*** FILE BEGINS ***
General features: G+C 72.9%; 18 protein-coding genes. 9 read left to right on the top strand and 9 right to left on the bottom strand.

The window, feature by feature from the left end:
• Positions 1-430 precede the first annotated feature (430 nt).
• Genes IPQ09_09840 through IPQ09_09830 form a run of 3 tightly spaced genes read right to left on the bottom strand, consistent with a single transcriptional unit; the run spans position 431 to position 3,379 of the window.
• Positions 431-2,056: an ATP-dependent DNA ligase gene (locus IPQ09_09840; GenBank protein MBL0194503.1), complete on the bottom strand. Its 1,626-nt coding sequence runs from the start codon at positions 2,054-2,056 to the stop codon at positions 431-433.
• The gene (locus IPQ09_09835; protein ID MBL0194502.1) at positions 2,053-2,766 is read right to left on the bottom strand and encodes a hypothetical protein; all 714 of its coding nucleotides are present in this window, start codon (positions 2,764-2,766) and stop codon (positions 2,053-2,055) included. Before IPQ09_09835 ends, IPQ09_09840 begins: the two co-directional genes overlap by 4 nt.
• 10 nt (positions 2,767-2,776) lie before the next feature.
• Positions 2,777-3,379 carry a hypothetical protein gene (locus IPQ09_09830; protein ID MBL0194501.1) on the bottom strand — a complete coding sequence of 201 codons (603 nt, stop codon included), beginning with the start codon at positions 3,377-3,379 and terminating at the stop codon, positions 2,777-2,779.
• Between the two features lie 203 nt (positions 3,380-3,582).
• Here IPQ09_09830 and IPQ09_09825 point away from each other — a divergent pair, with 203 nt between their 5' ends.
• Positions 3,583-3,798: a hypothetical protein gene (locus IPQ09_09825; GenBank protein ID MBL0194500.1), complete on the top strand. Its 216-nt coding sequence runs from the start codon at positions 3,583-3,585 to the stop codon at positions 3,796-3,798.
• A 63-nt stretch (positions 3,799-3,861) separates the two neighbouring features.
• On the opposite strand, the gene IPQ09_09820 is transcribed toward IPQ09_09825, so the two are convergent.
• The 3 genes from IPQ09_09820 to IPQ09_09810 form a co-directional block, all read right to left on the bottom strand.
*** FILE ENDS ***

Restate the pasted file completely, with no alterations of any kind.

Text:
General features: G+C 72.9%; 18 protein-coding genes. 9 read left to right on the top strand and 9 right to left on the bottom strand.

The window, feature by feature from the left end:
• Positions 1-430 precede the first annotated feature (430 nt).
• Genes IPQ09_09840 through IPQ09_09830 form a run of 3 tightly spaced genes read right to left on the bottom strand, consistent with a single transcriptional unit; the run spans position 431 to position 3,379 of the window.
• Positions 431-2,056: an ATP-dependent DNA ligase gene (locus IPQ09_09840; GenBank protein MBL0194503.1), complete on the bottom strand. Its 1,626-nt coding sequence runs from the start codon at positions 2,054-2,056 to the stop codon at positions 431-433.
• The gene (locus IPQ09_09835; protein ID MBL0194502.1) at positions 2,053-2,766 is read right to left on the bottom strand and encodes a hypothetical protein; all 714 of its coding nucleotides are present in this window, start codon (positions 2,764-2,766) and stop codon (positions 2,053-2,055) included. Before IPQ09_09835 ends, IPQ09_09840 begins: the two co-directional genes overlap by 4 nt.
• 10 nt (positions 2,767-2,776) lie before the next feature.
• Positions 2,777-3,379 carry a hypothetical protein gene (locus IPQ09_09830; protein ID MBL0194501.1) on the bottom strand — a complete coding sequence of 201 codons (603 nt, stop codon included), beginning with the start codon at positions 3,377-3,379 and terminating at the stop codon, positions 2,777-2,779.
• Between the two features lie 203 nt (positions 3,380-3,582).
• Here IPQ09_09830 and IPQ09_09825 point away from each other — a divergent pair, with 203 nt between their 5' ends.
• Positions 3,583-3,798: a hypothetical protein gene (locus IPQ09_09825; GenBank protein ID MBL0194500.1), complete on the top strand. Its 216-nt coding sequence runs from the start codon at positions 3,583-3,585 to the stop codon at positions 3,796-3,798.
• A 63-nt stretch (positions 3,799-3,861) separates the two neighbouring features.
• On the opposite strand, the gene IPQ09_09820 is transcribed toward IPQ09_09825, so the two are convergent.
• The 3 genes from IPQ09_09820 to IPQ09_09810 form a co-directional block, all read right to left on the bottom strand.